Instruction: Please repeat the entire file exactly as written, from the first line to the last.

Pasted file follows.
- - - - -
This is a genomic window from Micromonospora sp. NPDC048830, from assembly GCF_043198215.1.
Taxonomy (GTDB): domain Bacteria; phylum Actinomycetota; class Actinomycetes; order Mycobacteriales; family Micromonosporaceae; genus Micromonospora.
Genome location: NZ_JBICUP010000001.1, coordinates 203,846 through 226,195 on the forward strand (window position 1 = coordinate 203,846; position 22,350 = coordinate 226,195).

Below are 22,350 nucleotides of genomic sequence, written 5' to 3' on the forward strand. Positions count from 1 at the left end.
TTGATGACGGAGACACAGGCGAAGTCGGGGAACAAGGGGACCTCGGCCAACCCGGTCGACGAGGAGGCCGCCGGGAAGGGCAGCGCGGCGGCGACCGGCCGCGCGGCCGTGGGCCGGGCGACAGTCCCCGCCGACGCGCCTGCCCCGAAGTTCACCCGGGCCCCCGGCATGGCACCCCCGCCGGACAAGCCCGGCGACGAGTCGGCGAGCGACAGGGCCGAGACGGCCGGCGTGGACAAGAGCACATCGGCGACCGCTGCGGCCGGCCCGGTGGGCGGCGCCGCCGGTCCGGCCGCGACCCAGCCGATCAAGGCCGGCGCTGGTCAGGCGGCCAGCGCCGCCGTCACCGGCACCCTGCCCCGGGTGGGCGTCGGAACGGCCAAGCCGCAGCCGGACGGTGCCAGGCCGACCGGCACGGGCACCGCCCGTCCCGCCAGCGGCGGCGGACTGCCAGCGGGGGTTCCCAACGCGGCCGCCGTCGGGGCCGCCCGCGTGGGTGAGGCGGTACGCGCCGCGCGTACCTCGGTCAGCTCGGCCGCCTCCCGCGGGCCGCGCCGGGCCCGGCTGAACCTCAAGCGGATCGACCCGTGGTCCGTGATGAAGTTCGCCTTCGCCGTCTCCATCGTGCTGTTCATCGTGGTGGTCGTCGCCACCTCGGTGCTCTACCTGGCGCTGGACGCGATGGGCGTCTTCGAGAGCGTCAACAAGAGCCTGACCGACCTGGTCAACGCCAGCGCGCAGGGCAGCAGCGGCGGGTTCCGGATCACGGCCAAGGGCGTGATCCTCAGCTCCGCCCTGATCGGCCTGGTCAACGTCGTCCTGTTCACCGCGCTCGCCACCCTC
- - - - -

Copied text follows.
This is a genomic window from Micromonospora sp. NPDC048830, from assembly GCF_043198215.1.
Taxonomy (GTDB): domain Bacteria; phylum Actinomycetota; class Actinomycetes; order Mycobacteriales; family Micromonosporaceae; genus Micromonospora.
Genome location: NZ_JBICUP010000001.1, coordinates 203,846 through 226,195 on the forward strand (window position 1 = coordinate 203,846; position 22,350 = coordinate 226,195).

Below are 22,350 nucleotides of genomic sequence, written 5' to 3' on the forward strand. Positions count from 1 at the left end.
TTGATGACGGAGACACAGGCGAAGTCGGGGAACAAGGGGACCTCGGCCAACCCGGTCGACGAGGAGGCCGCCGGGAAGGGCAGCGCGGCGGCGACCGGCCGCGCGGCCGTGGGCCGGGCGACAGTCCCCGCCGACGCGCCTGCCCCGAAGTTCACCCGGGCCCCCGGCATGGCACCCCCGCCGGACAAGCCCGGCGACGAGTCGGCGAGCGACAGGGCCGAGACGGCCGGCGTGGACAAGAGCACATCGGCGACCGCTGCGGCCGGCCCGGTGGGCGGCGCCGCCGGTCCGGCCGCGACCCAGCCGATCAAGGCCGGCGCTGGTCAGGCGGCCAGCGCCGCCGTCACCGGCACCCTGCCCCGGGTGGGCGTCGGAACGGCCAAGCCGCAGCCGGACGGTGCCAGGCCGACCGGCACGGGCACCGCCCGTCCCGCCAGCGGCGGCGGACTGCCAGCGGGGGTTCCCAACGCGGCCGCCGTCGGGGCCGCCCGCGTGGGTGAGGCGGTACGCGCCGCGCGTACCTCGGTCAGCTCGGCCGCCTCCCGCGGGCCGCGCCGGGCCCGGCTGAACCTCAAGCGGATCGACCCGTGGTCCGTGATGAAGTTCGCCTTCGCCGTCTCCATCGTGCTGTTCATCGTGGTGGTCGTCGCCACCTCGGTGCTCTACCTGGCGCTGGACGCGATGGGCGTCTTCGAGAGCGTCAACAAGAGCCTGACCGACCTGGTCAACGCCAGCGCGCAGGGCAGCAGCGGCGGGTTCCGGATCACGGCCAAGGGCGTGATCCTCAGCTCCGCCCTGATCGGCCTGGTCAACGTCGTCCTGTTCACCGCGCTCGCCACCCTC